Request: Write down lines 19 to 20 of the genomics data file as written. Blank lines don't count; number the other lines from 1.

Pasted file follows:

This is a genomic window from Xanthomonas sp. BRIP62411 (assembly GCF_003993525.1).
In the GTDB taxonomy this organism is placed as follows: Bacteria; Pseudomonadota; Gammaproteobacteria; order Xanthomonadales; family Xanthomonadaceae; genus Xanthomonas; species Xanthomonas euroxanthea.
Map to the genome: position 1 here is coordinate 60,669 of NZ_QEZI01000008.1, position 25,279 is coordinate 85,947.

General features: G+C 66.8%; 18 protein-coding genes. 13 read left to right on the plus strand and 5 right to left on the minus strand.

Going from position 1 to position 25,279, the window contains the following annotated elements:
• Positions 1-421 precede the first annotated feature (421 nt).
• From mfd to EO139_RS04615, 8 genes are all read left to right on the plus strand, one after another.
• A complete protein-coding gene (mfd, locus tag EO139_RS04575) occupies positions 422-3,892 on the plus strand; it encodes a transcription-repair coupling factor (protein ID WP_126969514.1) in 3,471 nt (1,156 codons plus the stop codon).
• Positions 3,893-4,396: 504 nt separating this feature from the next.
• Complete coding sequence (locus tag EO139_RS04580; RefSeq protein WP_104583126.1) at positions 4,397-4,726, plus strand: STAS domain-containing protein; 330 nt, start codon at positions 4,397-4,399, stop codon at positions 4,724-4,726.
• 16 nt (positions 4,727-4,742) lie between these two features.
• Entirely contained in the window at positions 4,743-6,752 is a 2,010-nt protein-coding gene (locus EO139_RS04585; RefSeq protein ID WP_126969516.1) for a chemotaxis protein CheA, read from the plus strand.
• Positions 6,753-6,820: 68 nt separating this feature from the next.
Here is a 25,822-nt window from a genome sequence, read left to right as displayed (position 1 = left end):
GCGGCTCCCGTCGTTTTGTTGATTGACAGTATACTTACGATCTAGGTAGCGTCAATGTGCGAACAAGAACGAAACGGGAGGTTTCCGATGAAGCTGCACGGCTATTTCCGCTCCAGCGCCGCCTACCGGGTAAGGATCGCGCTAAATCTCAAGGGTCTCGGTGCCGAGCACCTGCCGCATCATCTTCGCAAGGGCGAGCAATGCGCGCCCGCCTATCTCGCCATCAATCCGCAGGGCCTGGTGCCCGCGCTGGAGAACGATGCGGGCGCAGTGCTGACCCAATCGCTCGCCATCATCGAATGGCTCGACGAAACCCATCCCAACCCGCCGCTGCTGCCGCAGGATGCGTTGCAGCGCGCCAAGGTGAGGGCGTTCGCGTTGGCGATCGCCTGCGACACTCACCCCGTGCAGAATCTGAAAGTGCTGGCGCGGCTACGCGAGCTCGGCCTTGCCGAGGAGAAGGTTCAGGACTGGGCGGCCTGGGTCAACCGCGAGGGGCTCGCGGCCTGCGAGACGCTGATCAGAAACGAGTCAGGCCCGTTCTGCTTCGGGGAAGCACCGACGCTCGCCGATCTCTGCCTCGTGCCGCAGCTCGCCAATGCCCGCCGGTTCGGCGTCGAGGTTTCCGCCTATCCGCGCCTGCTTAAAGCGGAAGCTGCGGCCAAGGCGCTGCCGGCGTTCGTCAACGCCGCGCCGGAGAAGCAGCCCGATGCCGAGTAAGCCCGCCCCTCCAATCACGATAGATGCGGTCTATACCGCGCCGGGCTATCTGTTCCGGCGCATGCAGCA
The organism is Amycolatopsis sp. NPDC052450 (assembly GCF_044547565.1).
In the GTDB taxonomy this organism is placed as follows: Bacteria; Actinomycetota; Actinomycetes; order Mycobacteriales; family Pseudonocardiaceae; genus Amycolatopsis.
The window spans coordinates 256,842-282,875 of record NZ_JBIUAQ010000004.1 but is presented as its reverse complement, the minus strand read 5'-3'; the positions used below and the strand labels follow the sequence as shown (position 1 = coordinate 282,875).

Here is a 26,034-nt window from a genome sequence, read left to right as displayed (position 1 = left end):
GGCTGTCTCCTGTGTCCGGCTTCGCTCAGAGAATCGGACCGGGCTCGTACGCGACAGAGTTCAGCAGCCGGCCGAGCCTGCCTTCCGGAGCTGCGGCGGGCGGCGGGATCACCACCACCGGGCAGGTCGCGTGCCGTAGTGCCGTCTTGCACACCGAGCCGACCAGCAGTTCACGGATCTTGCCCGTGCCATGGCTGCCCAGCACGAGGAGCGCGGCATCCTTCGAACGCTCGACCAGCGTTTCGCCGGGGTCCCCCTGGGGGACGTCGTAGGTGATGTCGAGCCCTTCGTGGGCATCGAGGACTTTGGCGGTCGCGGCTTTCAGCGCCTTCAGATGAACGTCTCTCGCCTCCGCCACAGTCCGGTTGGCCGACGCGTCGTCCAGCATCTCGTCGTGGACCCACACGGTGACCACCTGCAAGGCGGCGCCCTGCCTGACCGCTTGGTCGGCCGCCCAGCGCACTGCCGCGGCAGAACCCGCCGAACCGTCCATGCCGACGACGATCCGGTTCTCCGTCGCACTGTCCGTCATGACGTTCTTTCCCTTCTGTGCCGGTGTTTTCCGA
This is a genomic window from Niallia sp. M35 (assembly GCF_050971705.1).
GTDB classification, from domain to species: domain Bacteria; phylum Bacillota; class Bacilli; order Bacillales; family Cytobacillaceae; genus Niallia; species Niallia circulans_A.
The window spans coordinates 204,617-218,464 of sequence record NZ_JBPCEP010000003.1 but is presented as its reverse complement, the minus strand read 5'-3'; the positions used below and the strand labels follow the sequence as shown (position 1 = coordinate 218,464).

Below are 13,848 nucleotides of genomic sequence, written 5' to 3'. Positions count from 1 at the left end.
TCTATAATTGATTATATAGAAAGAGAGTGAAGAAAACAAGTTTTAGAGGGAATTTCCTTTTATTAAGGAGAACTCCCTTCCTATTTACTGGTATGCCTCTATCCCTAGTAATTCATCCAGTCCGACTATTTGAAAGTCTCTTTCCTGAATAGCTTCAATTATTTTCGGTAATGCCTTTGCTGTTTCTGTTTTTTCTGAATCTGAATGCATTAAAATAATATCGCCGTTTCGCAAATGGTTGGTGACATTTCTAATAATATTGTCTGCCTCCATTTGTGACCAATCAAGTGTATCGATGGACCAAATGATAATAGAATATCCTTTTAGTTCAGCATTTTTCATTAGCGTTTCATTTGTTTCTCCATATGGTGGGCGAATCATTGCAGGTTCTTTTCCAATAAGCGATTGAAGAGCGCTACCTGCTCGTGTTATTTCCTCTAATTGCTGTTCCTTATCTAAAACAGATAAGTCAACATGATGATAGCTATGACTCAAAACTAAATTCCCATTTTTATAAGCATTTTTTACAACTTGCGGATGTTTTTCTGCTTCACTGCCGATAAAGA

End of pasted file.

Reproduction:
Here is a 26,034-nt window from a genome sequence, read left to right as displayed (position 1 = left end):
GGCTGTCTCCTGTGTCCGGCTTCGCTCAGAGAATCGGACCGGGCTCGTACGCGACAGAGTTCAGCAGCCGGCCGAGCCTGCCTTCCGGAGCTGCGGCGGGCGGCGGGATCACCACCACCGGGCAGGTCGCGTGCCGTAGTGCCGTCTTGCACACCGAGCCGACCAGCAGTTCACGGATCTTGCCCGTGCCATGGCTGCCCAGCACGAGGAGCGCGGCATCCTTCGAACGCTCGACCAGCGTTTCGCCGGGGTCCCCCTGGGGGACGTCGTAGGTGATGTCGAGCCCTTCGTGGGCATCGAGGACTTTGGCGGTCGCGGCTTTCAGCGCCTTCAGATGAACGTCTCTCGCCTCCGCCACAGTCCGGTTGGCCGACGCGTCGTCCAGCATCTCGTCGTGGACCCACACGGTGACCACCTGCAAGGCGGCGCCCTGCCTGACCGCTTGGTCGGCCGCCCAGCGCACTGCCGCGGCAGAACCCGCCGAACCGTCCATGCCGACGACGATCCGGTTCTCCGTCGCACTGTCCGTCATGACGTTCTTTCCCTTCTGTGCCGGTGTTTTCCGA